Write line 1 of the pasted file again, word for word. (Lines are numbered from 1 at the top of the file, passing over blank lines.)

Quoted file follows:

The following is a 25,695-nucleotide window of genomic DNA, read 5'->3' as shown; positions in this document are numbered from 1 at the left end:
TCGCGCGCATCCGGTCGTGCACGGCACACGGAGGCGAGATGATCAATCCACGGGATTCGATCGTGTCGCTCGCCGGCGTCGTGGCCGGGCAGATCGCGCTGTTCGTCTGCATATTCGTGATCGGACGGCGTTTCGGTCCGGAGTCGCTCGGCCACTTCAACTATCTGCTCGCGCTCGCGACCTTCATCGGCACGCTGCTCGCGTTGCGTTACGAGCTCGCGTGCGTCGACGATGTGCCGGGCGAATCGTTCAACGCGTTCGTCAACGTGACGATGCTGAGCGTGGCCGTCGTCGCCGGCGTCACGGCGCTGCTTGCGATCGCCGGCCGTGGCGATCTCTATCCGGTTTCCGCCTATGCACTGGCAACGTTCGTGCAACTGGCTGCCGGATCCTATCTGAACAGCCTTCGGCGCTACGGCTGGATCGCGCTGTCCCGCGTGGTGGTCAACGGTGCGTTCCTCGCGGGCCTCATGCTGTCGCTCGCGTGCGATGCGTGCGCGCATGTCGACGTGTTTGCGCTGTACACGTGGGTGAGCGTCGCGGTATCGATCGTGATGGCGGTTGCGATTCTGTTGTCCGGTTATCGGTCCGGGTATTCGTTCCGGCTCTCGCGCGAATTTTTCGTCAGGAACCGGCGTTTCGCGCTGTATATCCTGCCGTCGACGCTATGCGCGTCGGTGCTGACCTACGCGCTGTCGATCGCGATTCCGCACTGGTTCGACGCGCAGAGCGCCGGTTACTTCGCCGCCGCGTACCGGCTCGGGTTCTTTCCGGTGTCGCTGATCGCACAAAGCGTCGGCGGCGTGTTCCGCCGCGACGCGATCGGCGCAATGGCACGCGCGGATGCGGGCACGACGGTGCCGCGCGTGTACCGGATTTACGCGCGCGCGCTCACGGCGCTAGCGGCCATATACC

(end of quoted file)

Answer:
The following is a 25,695-nucleotide window of genomic DNA, read 5'->3' as shown; positions in this document are numbered from 1 at the left end: